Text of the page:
The major result of the Chamber’s success, legal scholars say, has been a string of rulings that threaten to block the courthouse door to ordinary Americans looking to hold corporations accountable. And with court-watchers’ attention focused on higher-profile gay marriage and voting rights cases this term, it’s a development that’s flown largely under the radar.
The Roberts Court’s pro-business outlook has been apparent for several years. But the CAC report suggests it may be accelerating. Both the Chamber’s participation rate and its success rate have risen significantly in recent years. This term, the Chamber filed amicus briefs in 24% of cases, up from 10% during the latter part of the Rehnquist Court, from 1994 to 2005, a period of stability when there were no changes to court personnel. And since John Roberts became Chief Justice, the Chamber has won 69% of the cases in which it’s gotten involved (see chart below). That’s up from 56% during the latter part of the Rehnquist Court, and just 43% during the last five years of the Burger Court, from 1981 to 1986.
Jamie Raskin, Senior Fellow of People For the American Way Foundation, chronicled the “Rise of the Corporate Court” in a 2010 report. He wrote:
Americans across the spectrum have been startled and appalled by the Citizens United decision, which will "open the floodgates for special interests—including foreign companies—to spend without limit in our elections," as President Obama said in his 2010 State of the Union Address. According to a Washington Post nationwide poll, more than 80% of the American people reject the Court's conclusion that a business corporation is a member of the political community entitled to the same free speech rights as citizens.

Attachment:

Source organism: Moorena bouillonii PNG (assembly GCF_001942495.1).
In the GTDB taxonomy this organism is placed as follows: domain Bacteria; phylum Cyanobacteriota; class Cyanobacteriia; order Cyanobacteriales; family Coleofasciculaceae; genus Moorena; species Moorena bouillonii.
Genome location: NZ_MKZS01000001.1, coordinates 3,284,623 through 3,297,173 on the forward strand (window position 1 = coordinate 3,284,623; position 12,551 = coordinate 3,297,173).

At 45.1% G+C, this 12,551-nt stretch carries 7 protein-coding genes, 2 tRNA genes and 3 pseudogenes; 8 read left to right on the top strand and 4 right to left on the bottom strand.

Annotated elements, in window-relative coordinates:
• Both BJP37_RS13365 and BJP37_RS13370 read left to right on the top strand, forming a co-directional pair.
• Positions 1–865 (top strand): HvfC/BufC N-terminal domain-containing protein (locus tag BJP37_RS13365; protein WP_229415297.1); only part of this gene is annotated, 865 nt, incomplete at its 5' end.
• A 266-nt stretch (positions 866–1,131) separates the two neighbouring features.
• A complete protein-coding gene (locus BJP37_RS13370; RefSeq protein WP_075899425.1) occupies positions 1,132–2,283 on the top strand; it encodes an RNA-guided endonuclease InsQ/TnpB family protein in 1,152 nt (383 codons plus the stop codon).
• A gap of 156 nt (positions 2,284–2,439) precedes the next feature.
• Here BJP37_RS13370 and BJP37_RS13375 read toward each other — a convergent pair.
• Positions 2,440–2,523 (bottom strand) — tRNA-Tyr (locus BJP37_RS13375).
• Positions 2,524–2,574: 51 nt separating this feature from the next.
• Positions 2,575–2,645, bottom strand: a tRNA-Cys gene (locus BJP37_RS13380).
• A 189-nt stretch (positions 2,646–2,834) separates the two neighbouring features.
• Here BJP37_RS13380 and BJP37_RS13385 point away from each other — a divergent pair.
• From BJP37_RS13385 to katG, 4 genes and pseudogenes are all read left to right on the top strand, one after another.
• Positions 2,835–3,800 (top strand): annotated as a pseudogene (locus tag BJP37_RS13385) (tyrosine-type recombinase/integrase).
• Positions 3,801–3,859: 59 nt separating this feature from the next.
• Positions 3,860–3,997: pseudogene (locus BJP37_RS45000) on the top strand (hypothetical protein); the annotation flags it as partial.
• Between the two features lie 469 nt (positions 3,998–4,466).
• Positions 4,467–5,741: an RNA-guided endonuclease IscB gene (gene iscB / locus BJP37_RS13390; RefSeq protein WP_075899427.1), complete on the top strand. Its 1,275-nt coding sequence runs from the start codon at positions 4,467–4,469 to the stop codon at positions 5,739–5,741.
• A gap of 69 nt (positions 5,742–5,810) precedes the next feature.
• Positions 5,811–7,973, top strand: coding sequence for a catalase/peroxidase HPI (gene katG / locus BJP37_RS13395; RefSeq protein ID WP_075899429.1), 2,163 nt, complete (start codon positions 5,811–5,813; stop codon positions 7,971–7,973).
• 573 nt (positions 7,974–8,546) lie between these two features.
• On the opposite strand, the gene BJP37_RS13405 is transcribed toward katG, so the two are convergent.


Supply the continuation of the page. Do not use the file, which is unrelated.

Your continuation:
Yet, the Court's watershed ruling is the logical expression of an activist pro-corporatist jurisprudence that has been bubbling up for many decades on the Court but has gained tremendous momentum over the last generation. Since the Rehnquist Court, there have been at least five justices—and sometimes more—who tilt hard to the right when it comes to a direct showdown between corporate power and the public interest. During the Roberts Court, this trend has continued and intensified. Although there is still some fluidity among the players, it is reasonable to think of a reliable "corporate bloc" as having emerged on the Court.
What is striking today, however, is how often the Roberts Court, like its predecessor the Rehnquist Court, hands down counter-intuitive 5-4 victories to corporations by ignoring clear precedents, twisting statutory language and distorting legislative intent. From labor and workplace law to environmental law, from consumer regulation to tort law and the all-important election law, the conservative-tilting Court has reached out to enshrine and elevate the power of business corporations --what some people have begun to call "corporate Americans"--over the rights of the old-fashioned human beings called citizens.
With Chief Justice John Roberts and Justices Samuel Alito, Antonin Scalia, Clarence Thomas and Anthony Kennedy in the driver's seat today, the "least dangerous" branch of government now routinely runs over our laws and our politics to clear the road for corporate interests. When it comes to political democracy and social progress, the Supreme Court today is the most dangerous branch. The road back to strong democracy requires sustained attention to how the Court is thwarting justice and the rule of law in service of corporate litigants.
A poll commissioned by People For the American Way and fellow progressive groups late last year found that the Corporate Court was a concern for a majority of voters.